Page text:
The Power of Technology Sanctions

March 7, 2022 / Ben Bajarin

 As we look on and observe the absurdity of what is happening with Russia invading Ukraine, it has been fascinating to see most of the world power unite against a foreign power acting badly. I recall commentary from world leaders when Russia attempted to invade Georgia, and the message was clear that countries don’t invade other countries in the modern world. Yet, here we are as Russia attempts to expand its empire and world power again. There are many learnings from this war from the critical role of the internet to keep people informed and the threat of censorship to smartphones documenting yet again critical life moments. What is different this time around, and the observation I’d like to make is the role of the technology industry and the private sector in crippling Russia’s ambitions.

Sovereign nations uniting together will enforce sanctions by using the resources available to freeze assets, impact trade, and other strategies to weaken the bad actor. But what is fascinating about this particular conflict is the power the private sector, and largely big tech and beyond, have to use their influence and power to cripple the efforts of the bad actor dramatically. Private industry companies providing critical goods and services are unanimously stopping doing business with Russia. The impacts could be dramatic such technology sanctions led by the private sector have the chance to do more damage in thwarting Russia’s efforts than any efforts by governments.

In the past, it was not uncommon for the private sector to join forces with defense departments in times of war, usually at a contractual level, to provide the technology needed to win the fight. What we observe today, however, is the evolution of something akin to the United Nations but with technology companies rather than countries uniting to cut off access to their goods or services to an aggressor – in this case, Russia. This echoes basic principles of siege tactics, in which forces surround a city and cut off its trade route access, thus denying any goods to enter the city. This tactic has historically been used to cut off food from a city or nation, but we are now witnessing how the cutting off of critical technology to a country may achieve the same ends. What is developing is a new world of influence and power-driven by technology and technology companies.

Most companies and many not asked by their governments have gone above and beyond by cutting Russia off from their goods and services and doing what they can to help Ukraine. The list of technology companies playing some role in cutting off Russia is now well over two dozen. Another fascinating example has been SpaceX leveraging its massive satellite network to help Ukraine monitor Russian forces and provide valuable intelligence.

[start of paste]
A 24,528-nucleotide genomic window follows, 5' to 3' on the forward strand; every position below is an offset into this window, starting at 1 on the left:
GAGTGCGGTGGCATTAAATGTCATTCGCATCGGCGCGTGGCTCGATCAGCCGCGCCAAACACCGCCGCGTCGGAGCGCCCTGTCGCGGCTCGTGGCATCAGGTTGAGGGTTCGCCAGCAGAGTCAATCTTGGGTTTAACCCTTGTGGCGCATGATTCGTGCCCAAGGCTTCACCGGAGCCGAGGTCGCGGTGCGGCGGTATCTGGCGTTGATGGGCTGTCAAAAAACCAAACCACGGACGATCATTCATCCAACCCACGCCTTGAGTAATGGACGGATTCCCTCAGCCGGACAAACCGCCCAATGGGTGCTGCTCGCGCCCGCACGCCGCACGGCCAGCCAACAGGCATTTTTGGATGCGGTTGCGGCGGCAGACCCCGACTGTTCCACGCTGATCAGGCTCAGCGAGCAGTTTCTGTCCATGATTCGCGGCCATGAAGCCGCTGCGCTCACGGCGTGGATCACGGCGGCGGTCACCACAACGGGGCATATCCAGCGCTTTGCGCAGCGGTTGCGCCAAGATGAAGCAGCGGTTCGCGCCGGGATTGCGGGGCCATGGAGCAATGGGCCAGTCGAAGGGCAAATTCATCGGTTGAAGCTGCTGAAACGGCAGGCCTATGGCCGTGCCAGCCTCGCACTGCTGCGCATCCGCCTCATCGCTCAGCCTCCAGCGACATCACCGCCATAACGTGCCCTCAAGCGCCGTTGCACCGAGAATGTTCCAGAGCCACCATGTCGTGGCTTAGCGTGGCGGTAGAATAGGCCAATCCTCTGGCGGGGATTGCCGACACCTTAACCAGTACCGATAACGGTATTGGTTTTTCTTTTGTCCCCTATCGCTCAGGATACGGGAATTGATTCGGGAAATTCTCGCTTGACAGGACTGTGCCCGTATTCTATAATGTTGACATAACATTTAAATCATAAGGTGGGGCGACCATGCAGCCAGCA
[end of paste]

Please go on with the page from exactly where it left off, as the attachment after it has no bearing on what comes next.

Many companies, including Apple, Microsoft, Google, Netflix, and Samsung, are stopping sales of their products in Russia. An interesting tactic and one that can impact the underlying economy but will have more of an impact on citizens of the country than anything else. One interesting angle here is how this strategy could create more unrest among citizens who are frustrated with their government’s actions and create a wave of waining support or lack of confidence in their leaders and their actions.

Interestingly, the companies that can damage Russia are companies that provide critical components or infrastructure to a country. Particularly, semiconductor companies, like Intel, AMD,  Samsung, and TSMC have announced cutting off-chip and component supply to Russia. This can do some real damage to Russia’s cloud computing infrastructure and the vast need to maintain military equipment, oil refinery equipment, etc., which all require microprocessors, sensors, controllers, memory, etc. By being cut off technologically in this way, it could significantly cripple Russia’s continued efforts of invasion and impact the Russian economy in even more profound ways than anticipated.

Recognizing the power private industry technology companies have to cut off cutting-edge technology to a nation essentially could cause many countries to accelerate their technological sovereignty, which means their government-funded efforts to be self-sufficient to produce essential technology on their soil. Nearly every major nation understands the need for technological sovereignty, and in many ways, their efforts are as much offense as they are defense from a strategic standpoint.

From a US perspective, this is why it is so important to be producing a wide range of semiconductors on US soil. But it seems more nations understand their weakness when it comes to reliance on companies in other countries for cutting edge semiconductors and other vital components and are continuing to invest in local manufacturing of critical technology.

The importance of technology to the world, and as something that is at the underlying fabric of society, can not be understated at this point. This moment could be something of an inflection point, and perhaps a warning, of the power of private industry to go above and beyond any governments efforts to aid in war or thwart war and ultimately become a critical component of helping keep the peace–in other countries as well as their own.





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